The book is filled with biographical and other information about philosophers, beginning with the great ancient trio of Socrates, Plato, and Aristotle, and taking us through the centuries with guides such as Descartes, John Locke, Immanuel Kant, and Simone de Beauvoir. Plenty of photographs and a multitude of anecdotes explain and discuss philosophical principles. Sidebars contain timelines, symbols, quotes, and ethical dilemmas to contemplate.

As our students read novels and analyze disciplinary texts, perhaps they can apply some of what they learn, or are exposed to, in this book. It contains few, if any, definitive answers, but it does contain examples of convictions that various leaders, activists, and thinkers have acted on. Although philosophers may disagree over ways to answer questions such as “Will there ever be world peace?” and “Is war ever right?” (p. 114), it’s comforting to know there is one principle that any number of philosophies and religions espouse: the Golden Rule.

appropriate for middle and high school

philosophy, social studies, ELA, history, art, science

Book Talk: Boxers and Saints

by Sharon Kane

boxers and saintsJoan of Arc was my way in.

I have been planning to read Gene Luen Yang’s Boxers & Saints (2013, First Second) for a while. The two books in this set have won major awards, and Yang is presently the National Ambassador for Young People’s Literature. But the books never seemed to make it to the top of my “To Read” pile. I’m not totally comfortable with graphic novels, nor am I comfortable with books about war—especially when the violence is depicted visually.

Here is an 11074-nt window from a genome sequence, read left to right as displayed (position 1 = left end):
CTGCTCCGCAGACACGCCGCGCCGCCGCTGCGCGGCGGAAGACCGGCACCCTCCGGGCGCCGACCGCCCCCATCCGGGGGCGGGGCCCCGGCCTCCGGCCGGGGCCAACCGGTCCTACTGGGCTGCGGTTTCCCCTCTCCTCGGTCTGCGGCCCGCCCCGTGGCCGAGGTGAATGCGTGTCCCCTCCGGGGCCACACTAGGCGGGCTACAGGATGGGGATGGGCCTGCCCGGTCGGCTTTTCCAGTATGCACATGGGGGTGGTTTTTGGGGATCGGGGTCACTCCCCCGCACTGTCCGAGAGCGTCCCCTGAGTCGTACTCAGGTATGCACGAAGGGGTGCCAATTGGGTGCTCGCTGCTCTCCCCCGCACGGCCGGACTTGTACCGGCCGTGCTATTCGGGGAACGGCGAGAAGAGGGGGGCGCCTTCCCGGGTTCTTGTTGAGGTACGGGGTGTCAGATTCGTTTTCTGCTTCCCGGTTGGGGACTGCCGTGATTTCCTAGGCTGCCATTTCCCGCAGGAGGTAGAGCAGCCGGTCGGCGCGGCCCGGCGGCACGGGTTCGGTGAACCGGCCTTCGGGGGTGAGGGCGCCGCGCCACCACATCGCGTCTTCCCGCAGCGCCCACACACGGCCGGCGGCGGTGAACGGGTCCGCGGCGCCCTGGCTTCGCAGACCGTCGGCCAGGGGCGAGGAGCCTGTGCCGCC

I admit that I struggled through Boxers. I cringed as I, along with Little Bao, watched a Christian cleric smash the village’s sacred idol, accompanied by the caption, “This is Good News of Jesus Christ!” (p. 19). Readers encounter much blood and too many deaths, and it was especially hard to read knowing that the work was well researched and based on actual events that took place during the Boxer Rebellion of 1899.

I found the beginning of Saints very sad—a young girl so rejected and abused that she chose to embrace her devil self. When she found acceptance in a Christian missionary community, I was glad for her. She had been called Girl-Four since infancy, when her grandfather refused to even give her a name. Now she was Vibiana; she had an identity and a purpose, caring for children in an orphanage. And she had a spiritual guide—Joan of Arc! Joan had had visions several centuries earlier, and now she was appearing in Vibiana’s visions.

I won’t go into how Little Bao’s and Vibiana’s stories intersect. Rather, I’ll reflect on the importance of background knowledge in reading comprehension. As soon as Joan came into the picture (literally), I was engaged in a new way and could make valuable connections. At one point Vibiana has the opportunity to save her life if she will deny her faith; there could be no better guide as she makes her decision than Joan of Arc, who was offered that same choice as she faced being burned at the stake in 1431.